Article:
After the last couple years of albums from London’s Portico Quartet — 2017’s Art in the Age of Automation and 2018’s companion piece, Untitled (AITAOA #2) — it’s hard to say one is getting more of the same from the group that changed things up for a spell in 2015. The hang is an important instrument in this group’s sound, giving their disparately-influenced vibe with it’s high bpms more of a soul. The …Automation series was the more like a creative ocean liner making its measured turn before making the total about face that is Memory Streams, out now on Gondwana Records.
So much of this album sounds akin to the group’s early work, of 2009’s Isla or 2012’s self-titled release. However, this isn’t merely a revisiting of that sound, it’s still tempered with the group’s years of experience and change. The electronic influences that they have built up over time are still quite present, molding their amalgam vibe. While those precision builds in the compositions are there, so also is Jack Wyllie’s saxophone giving all the right phrases to let you know this is still improvised, this is very much living music.
But like always, this group is the master of the moody crescendo. “Signals in the Dusk” has all the spooky, cinematic quality that this group has always exuded. “Ways of Seeing” begins with piano looping a few simple chords, but that’s all the quartet needs to build around. So often, some small gesture makes way to some grand idea like the sand in a clam growing into a pearl, but with much less notion of irritation. Lead single “Offset” feels anthemic and a little solemn. “Double Helix” is an absolute marvel of a song, the epitome of cool with Milo Fitzpatrick’s bass hitting in all the right ways. Duncan Bellamy has been killing it on the drums the whole album, but his play in the pocket seems to resound here a bit more. This song is a sleeper hit, though it also perfectly sets up album closer “Immediately Visible”, a tune so sweepingly strong, the album’s end is a total surprise.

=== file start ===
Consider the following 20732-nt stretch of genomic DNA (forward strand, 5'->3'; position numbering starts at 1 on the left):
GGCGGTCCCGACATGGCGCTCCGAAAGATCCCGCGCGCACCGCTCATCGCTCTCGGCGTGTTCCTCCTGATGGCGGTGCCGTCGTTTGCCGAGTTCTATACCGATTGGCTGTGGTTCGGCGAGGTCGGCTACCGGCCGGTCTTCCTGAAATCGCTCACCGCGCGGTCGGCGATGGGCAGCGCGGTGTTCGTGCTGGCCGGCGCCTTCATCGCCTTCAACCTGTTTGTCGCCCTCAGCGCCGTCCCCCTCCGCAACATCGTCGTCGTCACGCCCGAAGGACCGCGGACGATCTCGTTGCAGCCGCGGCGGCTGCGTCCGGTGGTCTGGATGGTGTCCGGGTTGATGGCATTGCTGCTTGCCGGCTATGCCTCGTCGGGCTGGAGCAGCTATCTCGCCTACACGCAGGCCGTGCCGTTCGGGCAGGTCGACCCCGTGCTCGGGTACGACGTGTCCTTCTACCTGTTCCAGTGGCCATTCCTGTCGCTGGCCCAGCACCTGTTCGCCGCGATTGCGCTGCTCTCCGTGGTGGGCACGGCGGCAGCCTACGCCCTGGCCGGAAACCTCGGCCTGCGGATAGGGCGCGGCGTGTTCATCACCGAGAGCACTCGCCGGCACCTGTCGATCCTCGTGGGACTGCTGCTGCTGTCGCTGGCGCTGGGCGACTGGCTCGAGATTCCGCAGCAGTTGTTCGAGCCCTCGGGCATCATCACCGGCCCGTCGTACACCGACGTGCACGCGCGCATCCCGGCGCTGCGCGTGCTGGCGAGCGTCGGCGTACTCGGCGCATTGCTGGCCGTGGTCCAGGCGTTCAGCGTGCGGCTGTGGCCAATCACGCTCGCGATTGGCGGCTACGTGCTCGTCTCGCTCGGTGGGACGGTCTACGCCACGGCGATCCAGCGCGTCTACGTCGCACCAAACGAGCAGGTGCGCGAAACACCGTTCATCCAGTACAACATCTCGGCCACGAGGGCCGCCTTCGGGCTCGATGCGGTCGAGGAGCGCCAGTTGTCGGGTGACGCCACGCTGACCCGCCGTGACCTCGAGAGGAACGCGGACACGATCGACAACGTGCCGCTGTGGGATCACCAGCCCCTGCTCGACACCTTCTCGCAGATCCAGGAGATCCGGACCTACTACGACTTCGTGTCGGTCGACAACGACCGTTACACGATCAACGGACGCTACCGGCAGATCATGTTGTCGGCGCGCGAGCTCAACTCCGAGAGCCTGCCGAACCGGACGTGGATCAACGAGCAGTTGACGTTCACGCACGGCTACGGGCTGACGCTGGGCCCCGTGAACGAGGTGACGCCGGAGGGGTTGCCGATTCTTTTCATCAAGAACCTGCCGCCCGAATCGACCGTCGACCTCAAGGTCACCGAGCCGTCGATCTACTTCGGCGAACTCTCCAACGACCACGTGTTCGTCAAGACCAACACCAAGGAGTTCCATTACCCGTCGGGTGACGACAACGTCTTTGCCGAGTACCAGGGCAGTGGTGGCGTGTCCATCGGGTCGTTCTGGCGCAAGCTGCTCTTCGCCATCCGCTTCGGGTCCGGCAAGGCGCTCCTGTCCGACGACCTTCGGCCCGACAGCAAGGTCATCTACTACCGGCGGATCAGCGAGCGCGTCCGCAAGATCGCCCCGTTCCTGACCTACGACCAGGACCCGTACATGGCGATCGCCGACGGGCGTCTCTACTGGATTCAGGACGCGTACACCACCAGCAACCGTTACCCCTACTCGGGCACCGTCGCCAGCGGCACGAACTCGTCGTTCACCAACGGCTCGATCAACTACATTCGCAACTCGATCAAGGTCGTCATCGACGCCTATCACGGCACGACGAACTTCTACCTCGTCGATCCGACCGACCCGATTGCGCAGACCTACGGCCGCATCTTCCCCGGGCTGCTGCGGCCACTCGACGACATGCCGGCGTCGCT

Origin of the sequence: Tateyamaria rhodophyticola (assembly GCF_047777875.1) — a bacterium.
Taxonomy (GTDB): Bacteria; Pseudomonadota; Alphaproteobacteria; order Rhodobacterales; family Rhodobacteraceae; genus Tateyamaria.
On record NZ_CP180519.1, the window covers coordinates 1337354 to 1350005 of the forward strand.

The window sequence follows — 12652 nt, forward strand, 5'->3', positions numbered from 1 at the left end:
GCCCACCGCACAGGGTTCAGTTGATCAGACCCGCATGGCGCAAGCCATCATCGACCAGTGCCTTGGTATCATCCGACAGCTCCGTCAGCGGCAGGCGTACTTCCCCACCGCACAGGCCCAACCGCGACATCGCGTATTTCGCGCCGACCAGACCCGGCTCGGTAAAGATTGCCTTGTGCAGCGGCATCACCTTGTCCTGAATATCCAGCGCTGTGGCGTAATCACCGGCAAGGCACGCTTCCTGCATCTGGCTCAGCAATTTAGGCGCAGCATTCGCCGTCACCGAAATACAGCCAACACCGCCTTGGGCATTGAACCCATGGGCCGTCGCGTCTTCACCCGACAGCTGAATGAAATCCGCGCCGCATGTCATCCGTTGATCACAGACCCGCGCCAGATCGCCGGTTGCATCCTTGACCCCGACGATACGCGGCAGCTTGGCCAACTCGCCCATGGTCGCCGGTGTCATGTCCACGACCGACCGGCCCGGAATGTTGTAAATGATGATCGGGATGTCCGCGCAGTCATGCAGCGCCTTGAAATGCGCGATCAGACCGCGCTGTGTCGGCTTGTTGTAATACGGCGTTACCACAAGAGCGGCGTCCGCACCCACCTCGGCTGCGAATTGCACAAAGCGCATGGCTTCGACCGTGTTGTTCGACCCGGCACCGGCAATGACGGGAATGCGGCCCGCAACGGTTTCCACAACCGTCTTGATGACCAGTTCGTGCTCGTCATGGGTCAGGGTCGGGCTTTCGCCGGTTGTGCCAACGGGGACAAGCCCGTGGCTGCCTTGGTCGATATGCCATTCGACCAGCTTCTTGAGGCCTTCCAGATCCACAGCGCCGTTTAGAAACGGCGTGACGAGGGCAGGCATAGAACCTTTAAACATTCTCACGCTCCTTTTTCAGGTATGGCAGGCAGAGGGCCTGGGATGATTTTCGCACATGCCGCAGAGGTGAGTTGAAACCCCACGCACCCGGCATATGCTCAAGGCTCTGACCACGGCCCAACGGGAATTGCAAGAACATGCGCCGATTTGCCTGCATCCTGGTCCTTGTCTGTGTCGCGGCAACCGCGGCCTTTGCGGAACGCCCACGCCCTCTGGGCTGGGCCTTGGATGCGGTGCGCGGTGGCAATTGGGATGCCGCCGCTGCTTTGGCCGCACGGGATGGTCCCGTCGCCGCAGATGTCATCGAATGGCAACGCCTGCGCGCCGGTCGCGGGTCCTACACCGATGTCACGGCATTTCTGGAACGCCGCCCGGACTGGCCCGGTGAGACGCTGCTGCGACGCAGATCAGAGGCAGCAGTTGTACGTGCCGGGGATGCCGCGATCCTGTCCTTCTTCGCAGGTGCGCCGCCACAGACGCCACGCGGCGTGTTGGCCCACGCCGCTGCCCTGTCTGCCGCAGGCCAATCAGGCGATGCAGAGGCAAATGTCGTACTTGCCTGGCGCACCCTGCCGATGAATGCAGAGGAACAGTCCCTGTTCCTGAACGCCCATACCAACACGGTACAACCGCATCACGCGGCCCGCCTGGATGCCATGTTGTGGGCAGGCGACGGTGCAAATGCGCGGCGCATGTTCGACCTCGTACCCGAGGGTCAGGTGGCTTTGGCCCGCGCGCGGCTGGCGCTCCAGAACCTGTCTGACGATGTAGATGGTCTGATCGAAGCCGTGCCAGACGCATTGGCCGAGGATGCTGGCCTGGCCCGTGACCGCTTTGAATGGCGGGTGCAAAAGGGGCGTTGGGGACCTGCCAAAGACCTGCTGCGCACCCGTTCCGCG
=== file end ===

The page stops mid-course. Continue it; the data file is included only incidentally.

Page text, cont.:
Remember everything you felt about the refreshing surprise Portico Quartet was a decade a go and add the seasoning of time, of new experiences and new influences affecting how we as people grow and change. Somehow, this group has gone around the bend and come back again, wisened, but still very much them. It’s good to have them back.